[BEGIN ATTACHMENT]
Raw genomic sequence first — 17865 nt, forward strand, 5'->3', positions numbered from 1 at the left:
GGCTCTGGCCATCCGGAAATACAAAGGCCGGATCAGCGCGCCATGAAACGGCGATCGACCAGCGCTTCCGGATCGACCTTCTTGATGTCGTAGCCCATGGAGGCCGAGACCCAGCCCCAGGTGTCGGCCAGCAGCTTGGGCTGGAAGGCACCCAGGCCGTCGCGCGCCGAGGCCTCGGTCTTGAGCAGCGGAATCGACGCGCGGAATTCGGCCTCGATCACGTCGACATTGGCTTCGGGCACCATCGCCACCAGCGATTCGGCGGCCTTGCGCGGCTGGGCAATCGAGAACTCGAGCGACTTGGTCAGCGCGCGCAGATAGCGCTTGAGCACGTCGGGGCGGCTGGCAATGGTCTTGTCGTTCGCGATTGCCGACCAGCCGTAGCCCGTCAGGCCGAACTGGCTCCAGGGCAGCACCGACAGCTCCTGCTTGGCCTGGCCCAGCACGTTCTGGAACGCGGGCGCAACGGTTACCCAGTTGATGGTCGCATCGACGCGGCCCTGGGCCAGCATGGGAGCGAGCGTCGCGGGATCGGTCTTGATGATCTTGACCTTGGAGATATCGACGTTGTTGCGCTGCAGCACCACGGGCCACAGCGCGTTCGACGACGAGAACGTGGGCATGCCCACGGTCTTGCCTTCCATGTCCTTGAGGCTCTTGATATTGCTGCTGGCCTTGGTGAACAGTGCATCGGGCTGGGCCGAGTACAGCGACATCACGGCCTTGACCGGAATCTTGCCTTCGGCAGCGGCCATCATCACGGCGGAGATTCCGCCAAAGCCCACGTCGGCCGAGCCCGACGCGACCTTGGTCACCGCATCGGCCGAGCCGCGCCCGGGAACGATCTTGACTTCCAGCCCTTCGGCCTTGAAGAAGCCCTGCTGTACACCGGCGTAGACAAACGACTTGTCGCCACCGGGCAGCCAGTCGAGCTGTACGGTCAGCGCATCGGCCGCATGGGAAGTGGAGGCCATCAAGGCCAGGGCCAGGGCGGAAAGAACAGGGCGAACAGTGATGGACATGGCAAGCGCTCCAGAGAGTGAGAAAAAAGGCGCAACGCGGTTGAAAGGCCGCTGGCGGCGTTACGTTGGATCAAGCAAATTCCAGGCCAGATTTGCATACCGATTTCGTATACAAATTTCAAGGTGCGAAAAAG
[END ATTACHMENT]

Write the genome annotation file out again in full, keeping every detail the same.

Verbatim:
Raw genomic sequence first — 17865 nt, forward strand, 5'->3', positions numbered from 1 at the left:
GGCTCTGGCCATCCGGAAATACAAAGGCCGGATCAGCGCGCCATGAAACGGCGATCGACCAGCGCTTCCGGATCGACCTTCTTGATGTCGTAGCCCATGGAGGCCGAGACCCAGCCCCAGGTGTCGGCCAGCAGCTTGGGCTGGAAGGCACCCAGGCCGTCGCGCGCCGAGGCCTCGGTCTTGAGCAGCGGAATCGACGCGCGGAATTCGGCCTCGATCACGTCGACATTGGCTTCGGGCACCATCGCCACCAGCGATTCGGCGGCCTTGCGCGGCTGGGCAATCGAGAACTCGAGCGACTTGGTCAGCGCGCGCAGATAGCGCTTGAGCACGTCGGGGCGGCTGGCAATGGTCTTGTCGTTCGCGATTGCCGACCAGCCGTAGCCCGTCAGGCCGAACTGGCTCCAGGGCAGCACCGACAGCTCCTGCTTGGCCTGGCCCAGCACGTTCTGGAACGCGGGCGCAACGGTTACCCAGTTGATGGTCGCATCGACGCGGCCCTGGGCCAGCATGGGAGCGAGCGTCGCGGGATCGGTCTTGATGATCTTGACCTTGGAGATATCGACGTTGTTGCGCTGCAGCACCACGGGCCACAGCGCGTTCGACGACGAGAACGTGGGCATGCCCACGGTCTTGCCTTCCATGTCCTTGAGGCTCTTGATATTGCTGCTGGCCTTGGTGAACAGTGCATCGGGCTGGGCCGAGTACAGCGACATCACGGCCTTGACCGGAATCTTGCCTTCGGCAGCGGCCATCATCACGGCGGAGATTCCGCCAAAGCCCACGTCGGCCGAGCCCGACGCGACCTTGGTCACCGCATCGGCCGAGCCGCGCCCGGGAACGATCTTGACTTCCAGCCCTTCGGCCTTGAAGAAGCCCTGCTGTACACCGGCGTAGACAAACGACTTGTCGCCACCGGGCAGCCAGTCGAGCTGTACGGTCAGCGCATCGGCCGCATGGGAAGTGGAGGCCATCAAGGCCAGGGCCAGGGCGGAAAGAACAGGGCGAACAGTGATGGACATGGCAAGCGCTCCAGAGAGTGAGAAAAAAGGCGCAACGCGGTTGAAAGGCCGCTGGCGGCGTTACGTTGGATCAAGCAAATTCCAGGCCAGATTTGCATACCGATTTCGTATACAAATTTCAAGGTGCGAAAAAG